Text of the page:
I’ve been a fan of Coach Thompson’s since I was in high school. Back then, he had Patrick Ewing and later Alonzo Mourning as part of his vaunted Hoya Paranoia defense. They won it all in ’84, only to be done in by Villanova’s raining of shots from all angles in the NCAA Championship Game in ’85. Despite his normally gruff demeanor, Thompson handled the loss with the graciousness and sportsmanship that was rare even then, and almost impossible to find now.

I came to like Thompson even more when he watch an analyst on TNT’s NBA games in the early ’00s. I used to call him “Sugar Bear” because of the way in which he delivered his take on players and coaches. It was through that context that I learned of The John Thompson Show, and began listening nearly seven years ago.

More than anything else, I appreciated the fact that many segments of his show had little or nothing to do with sports. Even as uncomfortable as he may have been about the topic, he discussed race, poverty, crime, relationship, the Black church, public education and higher education. I think that this diversity of ideas and topics is what I’ll miss the most. That Thompson used his show to educate his listeners — as well as educate himself — about much more than sports speaks to him as the educator he has been for most of his adult life.

I don’t know if I could’ve ever played for Thompson — between my relative lack of talent and my ears being burned from his yelling at me on every possession. But I have enjoyed listening to him and his show.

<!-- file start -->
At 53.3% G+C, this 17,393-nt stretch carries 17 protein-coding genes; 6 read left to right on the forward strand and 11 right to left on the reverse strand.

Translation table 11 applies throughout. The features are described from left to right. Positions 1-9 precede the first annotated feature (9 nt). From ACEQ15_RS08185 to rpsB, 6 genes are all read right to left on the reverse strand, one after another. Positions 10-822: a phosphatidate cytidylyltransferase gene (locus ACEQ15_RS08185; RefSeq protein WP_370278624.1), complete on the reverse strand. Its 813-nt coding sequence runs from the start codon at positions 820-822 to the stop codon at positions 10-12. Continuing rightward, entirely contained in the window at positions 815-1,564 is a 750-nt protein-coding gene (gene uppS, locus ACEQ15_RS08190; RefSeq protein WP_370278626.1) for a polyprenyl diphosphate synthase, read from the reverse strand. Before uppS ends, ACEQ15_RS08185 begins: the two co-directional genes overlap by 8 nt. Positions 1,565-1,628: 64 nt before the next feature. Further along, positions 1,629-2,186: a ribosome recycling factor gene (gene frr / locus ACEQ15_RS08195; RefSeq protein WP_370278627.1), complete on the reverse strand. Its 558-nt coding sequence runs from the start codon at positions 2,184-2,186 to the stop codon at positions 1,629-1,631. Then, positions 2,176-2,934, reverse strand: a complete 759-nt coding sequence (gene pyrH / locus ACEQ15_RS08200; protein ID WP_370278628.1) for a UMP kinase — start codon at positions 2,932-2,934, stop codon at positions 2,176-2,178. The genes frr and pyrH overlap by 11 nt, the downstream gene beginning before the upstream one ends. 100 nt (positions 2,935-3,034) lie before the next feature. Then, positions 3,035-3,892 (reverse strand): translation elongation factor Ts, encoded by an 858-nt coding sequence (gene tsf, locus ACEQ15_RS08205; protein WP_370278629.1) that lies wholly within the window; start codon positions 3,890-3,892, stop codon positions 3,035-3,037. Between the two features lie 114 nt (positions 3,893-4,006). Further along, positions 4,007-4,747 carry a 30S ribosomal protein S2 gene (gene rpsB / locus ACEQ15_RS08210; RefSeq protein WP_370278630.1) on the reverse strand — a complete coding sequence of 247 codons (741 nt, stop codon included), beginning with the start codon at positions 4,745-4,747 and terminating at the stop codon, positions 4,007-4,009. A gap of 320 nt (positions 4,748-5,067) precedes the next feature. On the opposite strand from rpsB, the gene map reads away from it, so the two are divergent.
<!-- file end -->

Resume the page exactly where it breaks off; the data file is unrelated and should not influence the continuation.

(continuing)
Fans of Delusion

October 25, 2011

Redskins Country Stop Sign display, October 25, 2011. (

In the past couple of years, in my down time between teaching and occasional consulting, I sometimes listen to ESPN 980 Washington, DC. I get a perverse pleasure out of it, especially this time of the year. With football season on, there’s nothing better than hearing Washington Redskins (hereafter known in this blog as Deadskins) fans whine and complain and kvetch after a loss. It’s not just because I became a New York Giants fan when I was a teenager. Nor is it because I’m also a Pittsburgh Steelers fan. No, there’s something different about these Deadskins fans, something that might be related to the personality of this area.

To those who don’t read my blog regularly, I’ve only been a DC/Maryland resident consistently since August ’99 (I did live in DC briefly in ’95 while doing my doctoral thesis research). I grew up in Mount Vernon, New York — the greater NYC metropolitan area, not upstate, just in case — for the first seventeen years and eight months of my life. I went to school and lived and taught in Pittsburgh for twelve other years. Not to mention spent the equivalent of five weeks in the Bay Area, three weeks in Atlanta, and two weeks apiece in Chicago and Boston. From a sports perspective, none of these areas and cities have fans as delusional as Deadskins fans, at least, not on a game-by-game or week-to-week basis.

The best way to show the difference is to take the same scenario and apply it to each city or area in which I’ve lived. The hometown team has just lost a game, in the ugliest possible way. Tune into a sports talk show or read the headlines for each team in their respective cities/areas, and this is what you’d read or see: